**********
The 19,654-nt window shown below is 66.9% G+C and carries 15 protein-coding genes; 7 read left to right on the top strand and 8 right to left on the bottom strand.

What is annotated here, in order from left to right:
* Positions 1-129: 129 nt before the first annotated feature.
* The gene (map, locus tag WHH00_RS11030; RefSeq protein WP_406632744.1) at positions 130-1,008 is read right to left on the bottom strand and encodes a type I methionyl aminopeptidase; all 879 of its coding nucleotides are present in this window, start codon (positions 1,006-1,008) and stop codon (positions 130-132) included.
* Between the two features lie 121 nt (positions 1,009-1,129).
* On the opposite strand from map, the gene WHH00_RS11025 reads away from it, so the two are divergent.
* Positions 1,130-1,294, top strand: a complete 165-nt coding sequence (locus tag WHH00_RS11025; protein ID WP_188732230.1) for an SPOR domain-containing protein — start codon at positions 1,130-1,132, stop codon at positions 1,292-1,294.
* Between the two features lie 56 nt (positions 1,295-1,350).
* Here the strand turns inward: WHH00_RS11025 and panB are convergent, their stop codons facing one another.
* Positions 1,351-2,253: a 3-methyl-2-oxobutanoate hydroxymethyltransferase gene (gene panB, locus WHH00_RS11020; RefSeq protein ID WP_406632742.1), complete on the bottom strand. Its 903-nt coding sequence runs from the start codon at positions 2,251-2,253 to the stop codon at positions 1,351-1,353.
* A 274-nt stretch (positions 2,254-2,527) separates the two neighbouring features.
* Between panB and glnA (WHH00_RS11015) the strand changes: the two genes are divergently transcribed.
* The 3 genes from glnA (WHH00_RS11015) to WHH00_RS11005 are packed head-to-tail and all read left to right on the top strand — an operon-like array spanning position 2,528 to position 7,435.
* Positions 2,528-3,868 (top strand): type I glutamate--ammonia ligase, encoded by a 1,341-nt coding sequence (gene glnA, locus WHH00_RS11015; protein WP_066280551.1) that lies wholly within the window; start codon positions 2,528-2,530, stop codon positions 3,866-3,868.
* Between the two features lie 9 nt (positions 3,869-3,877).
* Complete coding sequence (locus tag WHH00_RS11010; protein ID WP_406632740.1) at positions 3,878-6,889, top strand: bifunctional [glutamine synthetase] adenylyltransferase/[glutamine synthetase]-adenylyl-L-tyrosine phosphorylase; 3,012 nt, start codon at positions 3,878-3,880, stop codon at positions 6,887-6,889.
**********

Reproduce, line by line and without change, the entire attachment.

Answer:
The 19,654-nt window shown below is 66.9% G+C and carries 15 protein-coding genes; 7 read left to right on the top strand and 8 right to left on the bottom strand.

What is annotated here, in order from left to right:
* Positions 1-129: 129 nt before the first annotated feature.
* The gene (map, locus tag WHH00_RS11030; RefSeq protein WP_406632744.1) at positions 130-1,008 is read right to left on the bottom strand and encodes a type I methionyl aminopeptidase; all 879 of its coding nucleotides are present in this window, start codon (positions 1,006-1,008) and stop codon (positions 130-132) included.
* Between the two features lie 121 nt (positions 1,009-1,129).
* On the opposite strand from map, the gene WHH00_RS11025 reads away from it, so the two are divergent.
* Positions 1,130-1,294, top strand: a complete 165-nt coding sequence (locus tag WHH00_RS11025; protein ID WP_188732230.1) for an SPOR domain-containing protein — start codon at positions 1,130-1,132, stop codon at positions 1,292-1,294.
* Between the two features lie 56 nt (positions 1,295-1,350).
* Here the strand turns inward: WHH00_RS11025 and panB are convergent, their stop codons facing one another.
* Positions 1,351-2,253: a 3-methyl-2-oxobutanoate hydroxymethyltransferase gene (gene panB, locus WHH00_RS11020; RefSeq protein ID WP_406632742.1), complete on the bottom strand. Its 903-nt coding sequence runs from the start codon at positions 2,251-2,253 to the stop codon at positions 1,351-1,353.
* A 274-nt stretch (positions 2,254-2,527) separates the two neighbouring features.
* Between panB and glnA (WHH00_RS11015) the strand changes: the two genes are divergently transcribed.
* The 3 genes from glnA (WHH00_RS11015) to WHH00_RS11005 are packed head-to-tail and all read left to right on the top strand — an operon-like array spanning position 2,528 to position 7,435.
* Positions 2,528-3,868 (top strand): type I glutamate--ammonia ligase, encoded by a 1,341-nt coding sequence (gene glnA, locus WHH00_RS11015; protein WP_066280551.1) that lies wholly within the window; start codon positions 2,528-2,530, stop codon positions 3,866-3,868.
* Between the two features lie 9 nt (positions 3,869-3,877).
* Complete coding sequence (locus tag WHH00_RS11010; protein ID WP_406632740.1) at positions 3,878-6,889, top strand: bifunctional [glutamine synthetase] adenylyltransferase/[glutamine synthetase]-adenylyl-L-tyrosine phosphorylase; 3,012 nt, start codon at positions 3,878-3,880, stop codon at positions 6,887-6,889.